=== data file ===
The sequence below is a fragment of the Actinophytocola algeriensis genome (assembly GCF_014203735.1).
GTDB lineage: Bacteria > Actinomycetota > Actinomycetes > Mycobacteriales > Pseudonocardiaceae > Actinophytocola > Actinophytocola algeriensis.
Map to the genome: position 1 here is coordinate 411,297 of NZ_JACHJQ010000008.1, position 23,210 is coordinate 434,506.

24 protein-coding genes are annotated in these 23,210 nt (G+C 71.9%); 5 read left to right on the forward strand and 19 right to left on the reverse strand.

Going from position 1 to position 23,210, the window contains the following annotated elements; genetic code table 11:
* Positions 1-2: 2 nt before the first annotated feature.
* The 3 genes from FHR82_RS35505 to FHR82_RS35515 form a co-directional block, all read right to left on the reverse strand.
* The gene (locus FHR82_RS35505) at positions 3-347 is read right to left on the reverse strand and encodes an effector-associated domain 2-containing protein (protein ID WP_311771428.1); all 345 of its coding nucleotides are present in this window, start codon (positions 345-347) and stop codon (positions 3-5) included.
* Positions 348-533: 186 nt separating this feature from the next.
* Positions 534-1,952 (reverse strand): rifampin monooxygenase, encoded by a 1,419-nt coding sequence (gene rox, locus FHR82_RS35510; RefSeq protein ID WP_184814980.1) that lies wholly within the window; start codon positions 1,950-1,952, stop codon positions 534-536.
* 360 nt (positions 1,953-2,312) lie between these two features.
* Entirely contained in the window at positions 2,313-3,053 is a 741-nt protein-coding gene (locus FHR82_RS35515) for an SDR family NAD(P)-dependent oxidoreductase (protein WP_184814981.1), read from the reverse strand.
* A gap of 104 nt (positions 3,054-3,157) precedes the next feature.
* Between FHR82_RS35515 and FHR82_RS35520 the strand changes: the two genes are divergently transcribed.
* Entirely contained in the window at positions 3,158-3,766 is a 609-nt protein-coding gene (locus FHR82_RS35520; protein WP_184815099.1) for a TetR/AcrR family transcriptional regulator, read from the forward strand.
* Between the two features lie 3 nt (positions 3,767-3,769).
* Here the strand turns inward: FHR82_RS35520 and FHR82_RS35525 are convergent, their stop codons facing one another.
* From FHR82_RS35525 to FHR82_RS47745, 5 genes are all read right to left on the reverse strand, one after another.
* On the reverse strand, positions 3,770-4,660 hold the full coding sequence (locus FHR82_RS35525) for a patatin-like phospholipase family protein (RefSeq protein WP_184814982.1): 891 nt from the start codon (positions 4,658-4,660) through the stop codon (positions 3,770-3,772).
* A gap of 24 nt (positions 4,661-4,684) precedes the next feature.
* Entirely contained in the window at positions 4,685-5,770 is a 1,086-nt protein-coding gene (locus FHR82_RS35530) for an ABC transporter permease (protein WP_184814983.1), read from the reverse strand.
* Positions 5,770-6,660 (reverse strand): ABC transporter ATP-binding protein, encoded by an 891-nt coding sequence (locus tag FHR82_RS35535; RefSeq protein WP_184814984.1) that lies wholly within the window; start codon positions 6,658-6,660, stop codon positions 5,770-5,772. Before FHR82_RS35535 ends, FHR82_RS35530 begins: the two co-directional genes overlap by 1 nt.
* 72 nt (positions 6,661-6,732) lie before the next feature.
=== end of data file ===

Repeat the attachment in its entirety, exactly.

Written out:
The sequence below is a fragment of the Actinophytocola algeriensis genome (assembly GCF_014203735.1).
GTDB lineage: Bacteria > Actinomycetota > Actinomycetes > Mycobacteriales > Pseudonocardiaceae > Actinophytocola > Actinophytocola algeriensis.
Map to the genome: position 1 here is coordinate 411,297 of NZ_JACHJQ010000008.1, position 23,210 is coordinate 434,506.

24 protein-coding genes are annotated in these 23,210 nt (G+C 71.9%); 5 read left to right on the forward strand and 19 right to left on the reverse strand.

Going from position 1 to position 23,210, the window contains the following annotated elements; genetic code table 11:
* Positions 1-2: 2 nt before the first annotated feature.
* The 3 genes from FHR82_RS35505 to FHR82_RS35515 form a co-directional block, all read right to left on the reverse strand.
* The gene (locus FHR82_RS35505) at positions 3-347 is read right to left on the reverse strand and encodes an effector-associated domain 2-containing protein (protein ID WP_311771428.1); all 345 of its coding nucleotides are present in this window, start codon (positions 345-347) and stop codon (positions 3-5) included.
* Positions 348-533: 186 nt separating this feature from the next.
* Positions 534-1,952 (reverse strand): rifampin monooxygenase, encoded by a 1,419-nt coding sequence (gene rox, locus FHR82_RS35510; RefSeq protein ID WP_184814980.1) that lies wholly within the window; start codon positions 1,950-1,952, stop codon positions 534-536.
* 360 nt (positions 1,953-2,312) lie between these two features.
* Entirely contained in the window at positions 2,313-3,053 is a 741-nt protein-coding gene (locus FHR82_RS35515) for an SDR family NAD(P)-dependent oxidoreductase (protein WP_184814981.1), read from the reverse strand.
* A gap of 104 nt (positions 3,054-3,157) precedes the next feature.
* Between FHR82_RS35515 and FHR82_RS35520 the strand changes: the two genes are divergently transcribed.
* Entirely contained in the window at positions 3,158-3,766 is a 609-nt protein-coding gene (locus FHR82_RS35520; protein WP_184815099.1) for a TetR/AcrR family transcriptional regulator, read from the forward strand.
* Between the two features lie 3 nt (positions 3,767-3,769).
* Here the strand turns inward: FHR82_RS35520 and FHR82_RS35525 are convergent, their stop codons facing one another.
* From FHR82_RS35525 to FHR82_RS47745, 5 genes are all read right to left on the reverse strand, one after another.
* On the reverse strand, positions 3,770-4,660 hold the full coding sequence (locus FHR82_RS35525) for a patatin-like phospholipase family protein (RefSeq protein WP_184814982.1): 891 nt from the start codon (positions 4,658-4,660) through the stop codon (positions 3,770-3,772).
* A gap of 24 nt (positions 4,661-4,684) precedes the next feature.
* Entirely contained in the window at positions 4,685-5,770 is a 1,086-nt protein-coding gene (locus FHR82_RS35530) for an ABC transporter permease (protein WP_184814983.1), read from the reverse strand.
* Positions 5,770-6,660 (reverse strand): ABC transporter ATP-binding protein, encoded by an 891-nt coding sequence (locus tag FHR82_RS35535; RefSeq protein WP_184814984.1) that lies wholly within the window; start codon positions 6,658-6,660, stop codon positions 5,770-5,772. Before FHR82_RS35535 ends, FHR82_RS35530 begins: the two co-directional genes overlap by 1 nt.
* 72 nt (positions 6,661-6,732) lie before the next feature.